- Heat Exchanger: This is the part of a furnace that transfers heat to nearby air; the chamber where fossil fuel is burned. An improperly sized heater will cause expansion and contraction of the heat exchanger, which will lead to premature aging and cracks.
- Venting Types: Your new gas heater will vent the combustible gasses in one of two ways – via a direct vent system or into an existing chimney. In most cases, the chimney will need to be relined in order to generate the correct draft.
- Single-Stage Gas Valve: Single Stage Gas Valves operate on a basic on/off principle. Each time your themostat calls for heat, your heating system comes on at 100% capacity.
- Two-Stage Gas Valves: Two-Stage Gas Valves are capable of two levels of operation — a low stage and a high stage. Properly sized equipment will operate 60-70% of the time in low stage, enhancing energy efficiency and comfort with perfect humidity levels and quieter operation. It’s like getting two heaters in one.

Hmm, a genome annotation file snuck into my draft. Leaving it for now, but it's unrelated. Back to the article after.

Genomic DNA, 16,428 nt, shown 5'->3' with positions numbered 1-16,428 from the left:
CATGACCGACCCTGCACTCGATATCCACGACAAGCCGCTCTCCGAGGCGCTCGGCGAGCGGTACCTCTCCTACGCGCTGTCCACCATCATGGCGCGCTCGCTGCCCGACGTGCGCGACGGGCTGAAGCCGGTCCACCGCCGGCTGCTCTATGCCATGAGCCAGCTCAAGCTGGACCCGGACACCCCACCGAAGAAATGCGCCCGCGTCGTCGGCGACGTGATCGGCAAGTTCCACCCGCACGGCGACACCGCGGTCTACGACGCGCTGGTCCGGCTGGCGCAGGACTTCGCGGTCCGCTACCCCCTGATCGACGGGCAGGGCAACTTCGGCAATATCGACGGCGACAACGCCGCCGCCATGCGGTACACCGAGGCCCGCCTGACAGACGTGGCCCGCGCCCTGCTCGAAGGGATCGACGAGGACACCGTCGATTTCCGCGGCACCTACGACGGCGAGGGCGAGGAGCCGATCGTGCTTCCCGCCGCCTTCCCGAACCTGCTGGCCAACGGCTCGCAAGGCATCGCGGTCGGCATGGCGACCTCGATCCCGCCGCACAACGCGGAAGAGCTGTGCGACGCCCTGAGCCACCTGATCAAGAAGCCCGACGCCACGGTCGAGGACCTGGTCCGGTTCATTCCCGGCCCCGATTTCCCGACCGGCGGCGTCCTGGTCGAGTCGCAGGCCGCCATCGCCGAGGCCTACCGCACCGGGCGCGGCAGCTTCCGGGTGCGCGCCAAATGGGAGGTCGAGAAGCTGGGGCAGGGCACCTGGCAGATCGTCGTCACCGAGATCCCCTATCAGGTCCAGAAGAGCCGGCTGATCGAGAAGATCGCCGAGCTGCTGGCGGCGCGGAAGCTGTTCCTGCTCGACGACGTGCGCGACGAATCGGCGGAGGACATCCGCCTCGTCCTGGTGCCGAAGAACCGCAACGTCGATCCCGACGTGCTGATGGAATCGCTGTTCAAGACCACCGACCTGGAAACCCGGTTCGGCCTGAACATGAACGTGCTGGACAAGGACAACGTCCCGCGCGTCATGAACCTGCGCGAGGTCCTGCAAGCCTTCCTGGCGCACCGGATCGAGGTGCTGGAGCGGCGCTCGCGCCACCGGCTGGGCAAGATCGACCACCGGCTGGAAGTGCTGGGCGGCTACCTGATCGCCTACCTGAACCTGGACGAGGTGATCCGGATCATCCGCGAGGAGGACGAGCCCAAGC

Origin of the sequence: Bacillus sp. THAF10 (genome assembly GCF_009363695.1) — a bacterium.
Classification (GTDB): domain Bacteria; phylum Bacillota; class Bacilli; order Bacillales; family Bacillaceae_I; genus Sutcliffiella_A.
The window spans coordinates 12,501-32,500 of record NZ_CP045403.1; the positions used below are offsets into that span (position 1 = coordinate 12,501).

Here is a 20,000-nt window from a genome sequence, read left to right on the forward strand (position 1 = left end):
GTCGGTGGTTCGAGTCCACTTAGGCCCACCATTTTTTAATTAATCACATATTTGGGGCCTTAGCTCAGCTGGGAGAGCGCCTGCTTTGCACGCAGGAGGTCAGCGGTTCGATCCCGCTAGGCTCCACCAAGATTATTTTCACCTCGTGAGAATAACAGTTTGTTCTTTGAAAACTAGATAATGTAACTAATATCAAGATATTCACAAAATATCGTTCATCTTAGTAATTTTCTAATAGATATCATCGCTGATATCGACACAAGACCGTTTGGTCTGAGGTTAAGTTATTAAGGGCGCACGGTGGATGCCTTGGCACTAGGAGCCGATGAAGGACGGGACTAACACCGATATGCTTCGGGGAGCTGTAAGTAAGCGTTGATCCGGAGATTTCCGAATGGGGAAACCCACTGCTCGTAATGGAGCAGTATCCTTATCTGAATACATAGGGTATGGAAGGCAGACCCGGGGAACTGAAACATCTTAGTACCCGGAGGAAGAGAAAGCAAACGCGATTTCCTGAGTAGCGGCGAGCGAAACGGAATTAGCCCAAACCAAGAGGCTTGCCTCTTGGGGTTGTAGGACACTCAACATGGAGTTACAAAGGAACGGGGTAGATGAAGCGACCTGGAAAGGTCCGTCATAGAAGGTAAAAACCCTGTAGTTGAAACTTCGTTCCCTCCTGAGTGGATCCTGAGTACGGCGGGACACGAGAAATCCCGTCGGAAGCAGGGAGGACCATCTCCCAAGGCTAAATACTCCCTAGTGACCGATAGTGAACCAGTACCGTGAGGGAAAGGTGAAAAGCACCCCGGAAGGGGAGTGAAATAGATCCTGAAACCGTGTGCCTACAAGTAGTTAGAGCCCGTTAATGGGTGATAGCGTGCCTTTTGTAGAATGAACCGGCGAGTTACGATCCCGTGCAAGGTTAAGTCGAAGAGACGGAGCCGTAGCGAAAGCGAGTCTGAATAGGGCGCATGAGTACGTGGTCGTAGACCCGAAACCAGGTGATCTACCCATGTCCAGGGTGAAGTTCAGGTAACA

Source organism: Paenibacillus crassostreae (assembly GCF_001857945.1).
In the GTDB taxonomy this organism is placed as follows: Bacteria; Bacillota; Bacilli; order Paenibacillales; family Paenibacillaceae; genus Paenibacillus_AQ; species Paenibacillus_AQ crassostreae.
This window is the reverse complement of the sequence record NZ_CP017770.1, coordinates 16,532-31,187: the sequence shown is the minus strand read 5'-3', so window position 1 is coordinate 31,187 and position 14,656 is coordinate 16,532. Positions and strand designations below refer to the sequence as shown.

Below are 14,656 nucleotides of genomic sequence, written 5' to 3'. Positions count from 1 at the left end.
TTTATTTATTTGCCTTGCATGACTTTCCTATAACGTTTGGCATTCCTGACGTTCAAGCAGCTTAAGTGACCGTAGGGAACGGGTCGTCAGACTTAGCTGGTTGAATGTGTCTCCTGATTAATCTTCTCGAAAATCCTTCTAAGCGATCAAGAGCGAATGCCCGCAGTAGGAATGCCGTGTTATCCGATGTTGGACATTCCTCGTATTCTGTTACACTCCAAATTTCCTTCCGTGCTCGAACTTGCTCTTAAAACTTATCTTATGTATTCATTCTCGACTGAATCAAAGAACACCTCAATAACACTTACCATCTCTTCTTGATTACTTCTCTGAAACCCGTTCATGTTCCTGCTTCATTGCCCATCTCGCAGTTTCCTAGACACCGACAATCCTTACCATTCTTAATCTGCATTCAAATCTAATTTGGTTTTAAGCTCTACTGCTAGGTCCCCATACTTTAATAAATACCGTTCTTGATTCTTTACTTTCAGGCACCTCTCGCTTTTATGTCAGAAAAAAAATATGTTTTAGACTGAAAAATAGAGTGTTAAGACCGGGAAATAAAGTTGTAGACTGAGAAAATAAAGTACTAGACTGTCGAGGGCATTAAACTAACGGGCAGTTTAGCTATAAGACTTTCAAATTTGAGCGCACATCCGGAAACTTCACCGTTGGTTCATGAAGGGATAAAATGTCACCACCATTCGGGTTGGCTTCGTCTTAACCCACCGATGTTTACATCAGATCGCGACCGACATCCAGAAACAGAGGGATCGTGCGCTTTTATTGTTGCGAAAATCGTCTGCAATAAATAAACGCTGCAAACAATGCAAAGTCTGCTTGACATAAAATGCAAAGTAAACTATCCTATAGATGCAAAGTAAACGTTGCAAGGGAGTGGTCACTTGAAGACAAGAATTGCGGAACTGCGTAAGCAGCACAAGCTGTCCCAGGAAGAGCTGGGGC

- Standard Blower: A standard blower delivers a specified amount of air flow based on a tap setting.
- Variable-Speed Blower: This high-efficiency blower is designed to deliver a varying amount of air flow based on the desired outcome. These blowers increase the effectiveness of humidification, dehumidification, air filtration and balance of air flow.
Ready to Install/Replace or Repair Your Home Comfort System?
Let our friendly and experienced team of Comfort Consultants give you a free Home Comfort System Analysis which can include furnace diagnostics and repair assessment. They’ll study and discuss any concerns/problems that you may have with your current comfort system. They’ll review all system recommendation options and help you with finding the best home comfort system that meets all your family’s needs and budget. They will also assess and recommend any furnace repair that might be required.
Frequently Asked Gas Furnace Questions and Answers
How often should I have my gas furnace checked?